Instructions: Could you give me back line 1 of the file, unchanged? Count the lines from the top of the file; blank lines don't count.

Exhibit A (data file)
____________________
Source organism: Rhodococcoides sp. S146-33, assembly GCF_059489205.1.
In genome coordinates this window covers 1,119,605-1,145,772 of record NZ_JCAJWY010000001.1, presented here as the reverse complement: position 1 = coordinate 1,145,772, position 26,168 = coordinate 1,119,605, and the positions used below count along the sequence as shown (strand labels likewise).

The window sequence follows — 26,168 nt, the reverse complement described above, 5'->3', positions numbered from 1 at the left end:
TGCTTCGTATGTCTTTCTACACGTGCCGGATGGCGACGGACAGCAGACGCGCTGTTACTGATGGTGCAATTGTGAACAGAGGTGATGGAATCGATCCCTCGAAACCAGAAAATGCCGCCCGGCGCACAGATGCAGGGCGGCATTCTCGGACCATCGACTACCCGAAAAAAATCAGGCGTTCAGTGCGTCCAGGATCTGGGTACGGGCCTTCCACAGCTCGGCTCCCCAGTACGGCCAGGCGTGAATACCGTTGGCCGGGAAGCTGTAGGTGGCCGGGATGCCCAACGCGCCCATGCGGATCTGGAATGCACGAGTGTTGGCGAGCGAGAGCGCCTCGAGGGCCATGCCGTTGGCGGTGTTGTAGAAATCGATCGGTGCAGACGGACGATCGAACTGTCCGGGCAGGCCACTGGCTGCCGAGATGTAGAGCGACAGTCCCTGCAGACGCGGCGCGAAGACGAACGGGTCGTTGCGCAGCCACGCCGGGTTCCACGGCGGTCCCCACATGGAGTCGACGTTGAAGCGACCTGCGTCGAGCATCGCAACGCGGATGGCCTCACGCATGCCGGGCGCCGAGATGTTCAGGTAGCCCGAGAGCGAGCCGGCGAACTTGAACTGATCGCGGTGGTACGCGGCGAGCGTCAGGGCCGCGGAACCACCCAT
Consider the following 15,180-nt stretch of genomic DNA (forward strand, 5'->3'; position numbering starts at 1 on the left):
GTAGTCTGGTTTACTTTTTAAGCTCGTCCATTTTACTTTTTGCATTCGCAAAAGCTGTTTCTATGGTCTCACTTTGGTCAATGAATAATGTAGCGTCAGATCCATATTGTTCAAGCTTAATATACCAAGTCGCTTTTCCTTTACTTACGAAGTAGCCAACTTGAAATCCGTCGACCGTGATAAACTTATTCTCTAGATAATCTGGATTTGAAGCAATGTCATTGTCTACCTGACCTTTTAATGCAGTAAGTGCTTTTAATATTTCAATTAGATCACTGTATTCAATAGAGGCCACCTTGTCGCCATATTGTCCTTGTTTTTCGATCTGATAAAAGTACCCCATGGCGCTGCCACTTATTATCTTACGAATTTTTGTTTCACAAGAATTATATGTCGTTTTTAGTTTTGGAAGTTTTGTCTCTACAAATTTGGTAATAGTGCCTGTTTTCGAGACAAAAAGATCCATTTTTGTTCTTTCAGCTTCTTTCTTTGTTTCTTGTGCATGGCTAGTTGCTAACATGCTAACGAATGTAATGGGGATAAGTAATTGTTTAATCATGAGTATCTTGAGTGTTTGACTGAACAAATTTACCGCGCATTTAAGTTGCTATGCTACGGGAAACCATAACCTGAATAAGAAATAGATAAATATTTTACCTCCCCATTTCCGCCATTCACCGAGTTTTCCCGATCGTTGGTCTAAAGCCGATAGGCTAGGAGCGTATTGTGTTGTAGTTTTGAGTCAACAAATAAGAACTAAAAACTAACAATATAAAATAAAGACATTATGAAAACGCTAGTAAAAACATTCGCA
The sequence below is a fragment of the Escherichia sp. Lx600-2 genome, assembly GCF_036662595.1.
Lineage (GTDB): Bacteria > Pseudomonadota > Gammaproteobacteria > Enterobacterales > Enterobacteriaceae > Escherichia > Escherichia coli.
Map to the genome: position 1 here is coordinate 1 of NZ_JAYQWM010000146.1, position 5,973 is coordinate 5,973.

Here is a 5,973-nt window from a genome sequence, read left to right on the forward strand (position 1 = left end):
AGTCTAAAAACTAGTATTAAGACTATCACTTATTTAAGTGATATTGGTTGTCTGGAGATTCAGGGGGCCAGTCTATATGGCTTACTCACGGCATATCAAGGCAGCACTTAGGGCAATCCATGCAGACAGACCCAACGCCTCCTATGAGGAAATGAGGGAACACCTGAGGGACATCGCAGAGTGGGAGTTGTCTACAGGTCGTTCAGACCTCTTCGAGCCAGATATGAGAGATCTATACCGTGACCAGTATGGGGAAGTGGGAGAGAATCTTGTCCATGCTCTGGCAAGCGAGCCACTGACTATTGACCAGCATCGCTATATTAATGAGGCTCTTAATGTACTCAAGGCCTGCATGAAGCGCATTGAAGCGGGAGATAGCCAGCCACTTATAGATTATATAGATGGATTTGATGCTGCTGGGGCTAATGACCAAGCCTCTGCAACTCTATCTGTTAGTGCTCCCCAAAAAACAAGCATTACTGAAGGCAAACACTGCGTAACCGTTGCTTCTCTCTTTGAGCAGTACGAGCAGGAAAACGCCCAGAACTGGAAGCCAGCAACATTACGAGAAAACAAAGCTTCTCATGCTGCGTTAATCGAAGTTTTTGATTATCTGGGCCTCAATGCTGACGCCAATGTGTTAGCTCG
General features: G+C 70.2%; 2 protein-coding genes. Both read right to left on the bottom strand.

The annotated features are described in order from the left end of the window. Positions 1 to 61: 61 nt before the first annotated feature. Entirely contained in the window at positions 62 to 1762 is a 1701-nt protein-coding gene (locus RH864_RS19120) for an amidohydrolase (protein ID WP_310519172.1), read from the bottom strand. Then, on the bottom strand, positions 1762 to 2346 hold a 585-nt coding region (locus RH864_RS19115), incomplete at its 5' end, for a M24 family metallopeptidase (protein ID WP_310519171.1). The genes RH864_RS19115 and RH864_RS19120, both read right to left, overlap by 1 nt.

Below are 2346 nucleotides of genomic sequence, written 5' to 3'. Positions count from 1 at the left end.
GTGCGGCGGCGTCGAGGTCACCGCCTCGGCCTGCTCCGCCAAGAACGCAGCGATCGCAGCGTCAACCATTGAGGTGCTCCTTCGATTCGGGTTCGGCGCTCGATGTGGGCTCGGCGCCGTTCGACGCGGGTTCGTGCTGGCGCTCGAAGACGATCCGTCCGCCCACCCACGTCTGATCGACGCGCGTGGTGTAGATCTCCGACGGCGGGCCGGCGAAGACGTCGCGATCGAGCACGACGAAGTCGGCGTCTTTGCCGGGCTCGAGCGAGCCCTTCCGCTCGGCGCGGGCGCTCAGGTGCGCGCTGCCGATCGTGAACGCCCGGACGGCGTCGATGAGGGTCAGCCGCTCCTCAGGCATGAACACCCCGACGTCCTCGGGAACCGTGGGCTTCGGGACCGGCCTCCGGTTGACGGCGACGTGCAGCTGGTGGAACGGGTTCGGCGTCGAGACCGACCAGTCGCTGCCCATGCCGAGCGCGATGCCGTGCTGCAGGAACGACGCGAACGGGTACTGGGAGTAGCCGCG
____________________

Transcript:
Source organism: Rhodococcoides sp. S146-33, assembly GCF_059489205.1.